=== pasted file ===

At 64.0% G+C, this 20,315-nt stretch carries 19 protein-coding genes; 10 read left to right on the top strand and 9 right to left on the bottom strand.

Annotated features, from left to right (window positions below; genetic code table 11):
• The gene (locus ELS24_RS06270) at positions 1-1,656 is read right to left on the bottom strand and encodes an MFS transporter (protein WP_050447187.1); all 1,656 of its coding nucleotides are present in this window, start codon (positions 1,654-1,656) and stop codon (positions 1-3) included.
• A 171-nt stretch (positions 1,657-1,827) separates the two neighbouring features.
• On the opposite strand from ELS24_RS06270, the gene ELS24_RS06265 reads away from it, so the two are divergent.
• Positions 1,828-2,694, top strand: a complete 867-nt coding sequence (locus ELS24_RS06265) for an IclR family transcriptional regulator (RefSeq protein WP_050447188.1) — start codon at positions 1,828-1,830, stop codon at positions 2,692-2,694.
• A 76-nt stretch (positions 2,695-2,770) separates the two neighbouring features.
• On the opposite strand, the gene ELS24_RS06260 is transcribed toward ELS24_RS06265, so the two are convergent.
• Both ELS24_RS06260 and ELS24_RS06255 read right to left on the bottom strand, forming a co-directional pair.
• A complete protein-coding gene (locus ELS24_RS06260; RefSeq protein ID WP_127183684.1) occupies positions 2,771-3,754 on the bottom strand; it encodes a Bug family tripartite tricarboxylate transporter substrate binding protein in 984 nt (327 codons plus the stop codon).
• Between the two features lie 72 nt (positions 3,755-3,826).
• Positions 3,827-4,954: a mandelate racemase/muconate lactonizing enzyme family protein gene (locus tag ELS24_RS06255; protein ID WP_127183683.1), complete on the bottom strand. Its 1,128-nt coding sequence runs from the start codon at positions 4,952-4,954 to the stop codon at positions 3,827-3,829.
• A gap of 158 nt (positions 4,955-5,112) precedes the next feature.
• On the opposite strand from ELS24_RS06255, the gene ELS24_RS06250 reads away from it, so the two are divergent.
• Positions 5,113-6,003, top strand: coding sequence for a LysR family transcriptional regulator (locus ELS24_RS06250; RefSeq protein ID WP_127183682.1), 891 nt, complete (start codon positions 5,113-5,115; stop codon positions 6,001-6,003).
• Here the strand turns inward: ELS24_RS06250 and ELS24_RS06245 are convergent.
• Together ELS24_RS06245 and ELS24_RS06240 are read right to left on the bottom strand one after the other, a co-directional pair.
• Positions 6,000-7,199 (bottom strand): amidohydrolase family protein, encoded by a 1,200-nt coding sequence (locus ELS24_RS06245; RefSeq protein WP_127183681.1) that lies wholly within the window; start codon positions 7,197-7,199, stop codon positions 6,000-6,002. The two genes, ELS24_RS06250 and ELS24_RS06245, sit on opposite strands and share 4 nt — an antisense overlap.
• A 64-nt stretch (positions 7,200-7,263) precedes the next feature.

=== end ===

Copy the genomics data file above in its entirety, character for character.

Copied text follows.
At 64.0% G+C, this 20,315-nt stretch carries 19 protein-coding genes; 10 read left to right on the top strand and 9 right to left on the bottom strand.

Annotated features, from left to right (window positions below; genetic code table 11):
• The gene (locus ELS24_RS06270) at positions 1-1,656 is read right to left on the bottom strand and encodes an MFS transporter (protein WP_050447187.1); all 1,656 of its coding nucleotides are present in this window, start codon (positions 1,654-1,656) and stop codon (positions 1-3) included.
• A 171-nt stretch (positions 1,657-1,827) separates the two neighbouring features.
• On the opposite strand from ELS24_RS06270, the gene ELS24_RS06265 reads away from it, so the two are divergent.
• Positions 1,828-2,694, top strand: a complete 867-nt coding sequence (locus ELS24_RS06265) for an IclR family transcriptional regulator (RefSeq protein WP_050447188.1) — start codon at positions 1,828-1,830, stop codon at positions 2,692-2,694.
• A 76-nt stretch (positions 2,695-2,770) separates the two neighbouring features.
• On the opposite strand, the gene ELS24_RS06260 is transcribed toward ELS24_RS06265, so the two are convergent.
• Both ELS24_RS06260 and ELS24_RS06255 read right to left on the bottom strand, forming a co-directional pair.
• A complete protein-coding gene (locus ELS24_RS06260; RefSeq protein ID WP_127183684.1) occupies positions 2,771-3,754 on the bottom strand; it encodes a Bug family tripartite tricarboxylate transporter substrate binding protein in 984 nt (327 codons plus the stop codon).
• Between the two features lie 72 nt (positions 3,755-3,826).
• Positions 3,827-4,954: a mandelate racemase/muconate lactonizing enzyme family protein gene (locus tag ELS24_RS06255; protein ID WP_127183683.1), complete on the bottom strand. Its 1,128-nt coding sequence runs from the start codon at positions 4,952-4,954 to the stop codon at positions 3,827-3,829.
• A gap of 158 nt (positions 4,955-5,112) precedes the next feature.
• On the opposite strand from ELS24_RS06255, the gene ELS24_RS06250 reads away from it, so the two are divergent.
• Positions 5,113-6,003, top strand: coding sequence for a LysR family transcriptional regulator (locus ELS24_RS06250; RefSeq protein ID WP_127183682.1), 891 nt, complete (start codon positions 5,113-5,115; stop codon positions 6,001-6,003).
• Here the strand turns inward: ELS24_RS06250 and ELS24_RS06245 are convergent.
• Together ELS24_RS06245 and ELS24_RS06240 are read right to left on the bottom strand one after the other, a co-directional pair.
• Positions 6,000-7,199 (bottom strand): amidohydrolase family protein, encoded by a 1,200-nt coding sequence (locus ELS24_RS06245; RefSeq protein WP_127183681.1) that lies wholly within the window; start codon positions 7,197-7,199, stop codon positions 6,000-6,002. The two genes, ELS24_RS06250 and ELS24_RS06245, sit on opposite strands and share 4 nt — an antisense overlap.
• A 64-nt stretch (positions 7,200-7,263) precedes the next feature.